“SOCIALISTS AROUND THE WORLD believe in the establishment of a society where the exploitation of one class by another will no longer exist. Our aim and ongoing struggle as New Democrats must be to establish a Socialist Canada. We believe that the achievement of this goal requires a socialist party that, together with the self-organized mass struggles of working people, can win government for the purpose of transforming Canada into a socialist society. Our objective as members of the New Democratic Party (NDP) is to make our party into one that fights for government, and when in government, actually implements socialist policies.”

And the second paragraph dispels any doubt a reader may have about who the Dippers are and their plans for Canada, should they ever gain power in Ottawa.

“Replacement of Capitalism with Socialism

The global capitalist system is today in the throes of a massive economic, political, environmental and social crisis. If the capitalist system continues to exist, growing poverty, violence, war and repression and environmental degradation will be the fate of working people across Canada and around the world. The Socialist Caucus of the NDP does not believe that it is possible for working people anywhere to achieve significant and permanent social and political progress without transcending the limits of capitalism. A prerequisite is the establishment of Socialist governments all across the country, federally and provincially.”

The NDP’s plan is in place—replace capitalism with socialism—but is not advertised. I’d call that a hidden agenda.

 

© 2011 Russell G. Campbell
All rights reserved.
 
The views I express on this blog are my own and do not necessarily represent the views or positions of political parties, institutions or organizations with which I am associated.

9 comments — This is a moderated blog and comments will appear when approved. Please don’t resubmit if your comment doesn’t appear immediately, and please do not post material that is obscene, harassing, defamatory, or otherwise objectionable.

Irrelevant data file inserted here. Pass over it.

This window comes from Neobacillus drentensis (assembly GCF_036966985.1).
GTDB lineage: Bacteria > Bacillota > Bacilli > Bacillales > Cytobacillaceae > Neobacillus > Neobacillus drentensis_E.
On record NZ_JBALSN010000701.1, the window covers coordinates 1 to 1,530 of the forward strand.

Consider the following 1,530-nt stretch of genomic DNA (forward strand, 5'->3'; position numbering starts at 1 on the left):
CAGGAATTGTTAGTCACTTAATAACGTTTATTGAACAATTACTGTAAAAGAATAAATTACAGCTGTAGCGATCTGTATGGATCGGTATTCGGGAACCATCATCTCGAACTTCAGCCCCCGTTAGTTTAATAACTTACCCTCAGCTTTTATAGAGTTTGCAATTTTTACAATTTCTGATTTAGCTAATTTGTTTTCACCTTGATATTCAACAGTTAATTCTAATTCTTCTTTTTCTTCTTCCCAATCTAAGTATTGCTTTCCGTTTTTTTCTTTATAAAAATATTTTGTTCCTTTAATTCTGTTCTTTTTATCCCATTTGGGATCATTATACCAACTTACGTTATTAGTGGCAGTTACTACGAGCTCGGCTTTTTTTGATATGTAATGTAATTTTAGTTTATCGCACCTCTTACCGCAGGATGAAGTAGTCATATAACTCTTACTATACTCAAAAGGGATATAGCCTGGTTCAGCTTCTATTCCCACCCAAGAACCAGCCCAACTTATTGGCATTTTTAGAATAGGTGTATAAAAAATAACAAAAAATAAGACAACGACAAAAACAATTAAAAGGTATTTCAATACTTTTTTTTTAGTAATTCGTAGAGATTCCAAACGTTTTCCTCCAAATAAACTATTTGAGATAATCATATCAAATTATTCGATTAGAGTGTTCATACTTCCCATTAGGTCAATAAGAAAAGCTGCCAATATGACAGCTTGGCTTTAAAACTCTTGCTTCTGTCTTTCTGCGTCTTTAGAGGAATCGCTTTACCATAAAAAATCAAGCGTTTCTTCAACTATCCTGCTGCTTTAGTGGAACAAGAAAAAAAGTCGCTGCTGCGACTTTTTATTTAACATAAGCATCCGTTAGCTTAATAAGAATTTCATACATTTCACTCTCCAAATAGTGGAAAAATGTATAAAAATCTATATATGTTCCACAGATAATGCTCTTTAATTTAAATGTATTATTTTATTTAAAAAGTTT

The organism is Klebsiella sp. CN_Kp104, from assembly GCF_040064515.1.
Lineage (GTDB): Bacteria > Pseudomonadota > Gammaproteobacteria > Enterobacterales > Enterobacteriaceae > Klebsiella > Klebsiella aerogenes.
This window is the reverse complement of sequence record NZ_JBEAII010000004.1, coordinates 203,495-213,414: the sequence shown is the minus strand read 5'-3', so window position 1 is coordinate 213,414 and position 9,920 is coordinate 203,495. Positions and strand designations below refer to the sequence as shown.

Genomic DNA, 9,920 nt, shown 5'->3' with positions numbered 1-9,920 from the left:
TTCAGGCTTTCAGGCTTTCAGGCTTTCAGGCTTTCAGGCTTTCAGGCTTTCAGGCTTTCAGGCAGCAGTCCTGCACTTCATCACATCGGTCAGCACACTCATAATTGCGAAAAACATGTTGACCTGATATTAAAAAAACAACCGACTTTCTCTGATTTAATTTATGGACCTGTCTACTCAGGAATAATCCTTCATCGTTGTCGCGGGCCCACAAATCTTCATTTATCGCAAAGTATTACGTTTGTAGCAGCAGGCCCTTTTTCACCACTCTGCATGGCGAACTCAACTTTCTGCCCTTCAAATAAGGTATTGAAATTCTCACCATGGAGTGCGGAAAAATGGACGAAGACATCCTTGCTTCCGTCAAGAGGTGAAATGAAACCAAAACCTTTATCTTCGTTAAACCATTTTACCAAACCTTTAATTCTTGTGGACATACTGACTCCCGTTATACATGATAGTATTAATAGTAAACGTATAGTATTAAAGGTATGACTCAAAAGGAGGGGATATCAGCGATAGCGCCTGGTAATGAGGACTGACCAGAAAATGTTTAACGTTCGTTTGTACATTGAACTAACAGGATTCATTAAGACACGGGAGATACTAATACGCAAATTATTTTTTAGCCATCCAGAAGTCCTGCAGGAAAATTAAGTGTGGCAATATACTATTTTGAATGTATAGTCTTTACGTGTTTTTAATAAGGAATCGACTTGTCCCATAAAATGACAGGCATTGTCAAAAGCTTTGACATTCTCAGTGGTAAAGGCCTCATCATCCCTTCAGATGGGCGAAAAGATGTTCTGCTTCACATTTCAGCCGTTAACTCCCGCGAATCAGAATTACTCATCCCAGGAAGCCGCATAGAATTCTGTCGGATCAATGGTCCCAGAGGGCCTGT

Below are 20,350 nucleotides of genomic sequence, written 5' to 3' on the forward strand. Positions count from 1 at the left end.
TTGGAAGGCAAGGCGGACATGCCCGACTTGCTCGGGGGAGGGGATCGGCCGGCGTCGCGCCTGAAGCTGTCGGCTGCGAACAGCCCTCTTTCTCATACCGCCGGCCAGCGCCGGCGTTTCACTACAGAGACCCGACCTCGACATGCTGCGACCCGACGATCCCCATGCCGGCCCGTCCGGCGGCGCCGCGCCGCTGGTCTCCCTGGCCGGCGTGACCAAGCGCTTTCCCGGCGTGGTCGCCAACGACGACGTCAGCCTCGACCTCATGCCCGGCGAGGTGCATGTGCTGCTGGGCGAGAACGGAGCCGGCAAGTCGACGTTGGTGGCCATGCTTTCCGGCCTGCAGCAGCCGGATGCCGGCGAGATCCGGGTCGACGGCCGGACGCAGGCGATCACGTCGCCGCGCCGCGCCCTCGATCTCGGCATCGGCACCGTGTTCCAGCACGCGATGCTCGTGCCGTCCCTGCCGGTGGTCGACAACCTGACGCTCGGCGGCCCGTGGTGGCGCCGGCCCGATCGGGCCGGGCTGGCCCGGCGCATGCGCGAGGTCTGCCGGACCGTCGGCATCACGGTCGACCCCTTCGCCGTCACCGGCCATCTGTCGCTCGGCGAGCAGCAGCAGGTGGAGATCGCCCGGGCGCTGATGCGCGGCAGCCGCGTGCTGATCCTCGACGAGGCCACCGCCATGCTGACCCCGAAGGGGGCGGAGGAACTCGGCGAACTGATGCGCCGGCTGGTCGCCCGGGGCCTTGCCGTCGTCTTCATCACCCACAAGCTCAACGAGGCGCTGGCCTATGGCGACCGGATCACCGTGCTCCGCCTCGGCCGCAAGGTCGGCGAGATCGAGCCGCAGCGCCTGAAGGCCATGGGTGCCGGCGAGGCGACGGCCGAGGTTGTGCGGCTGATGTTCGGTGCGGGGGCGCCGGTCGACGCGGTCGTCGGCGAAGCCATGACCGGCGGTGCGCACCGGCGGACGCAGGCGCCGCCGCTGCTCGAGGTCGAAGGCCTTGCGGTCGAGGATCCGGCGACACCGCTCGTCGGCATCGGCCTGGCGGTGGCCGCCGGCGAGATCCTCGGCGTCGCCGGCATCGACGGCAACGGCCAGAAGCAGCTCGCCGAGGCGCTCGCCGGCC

1. This sort of fear-mongering makes about as much sense as progressive bloggers who claim Harper is going to cancel elections and turn Canada into a right-wing police state.

    Be serious here -- the preamble to a constitution has no bearing on how a party governs, nor does a small caucus of socialists who don't lead the party. If Layton won an election, which I doubt would ever happen but I know we're talking hypothetical here, he'd move right in order to maintain power, just like Stephen Harper moves left to maintain power. That's how politics works. We're long past an age in which political leaders were interested in systematic change as opposed to just getting and holding onto power.

    Anyways, the NDP are relegated to the Opposition benches now. Shouldn't we be making sure the government implements ITS promised agenda now?

    ReplyDelete
  2. Sixth Estate,

    You say "fear-mongering," I say, fair warning.

    On the one hand, claiming "Harper is going to cancel elections and turn Canada into a right-wing police state" is irrational. Where is there any evidence he plans to do that? There is none, of course.

    On the other hand, my warnings about the NDP are based on documented evidence of a decades-old plan of theirs. Hardly equivalent, I'd suggest.

    ReplyDelete
  3. There is a major difference between fear-mongering and stating documented fact. Fear-mongering is about fabricating lies to scare people; an example being one of the Liberal ads claiming we would have guns and tanks in our streets should the CPC win a majority. I personally find it amazing that anyone would fail to grasp that the NDP is a socialist party. Furthermore socialism and communism are the same other than they take a different approach in how best to reach their goal; the same goal.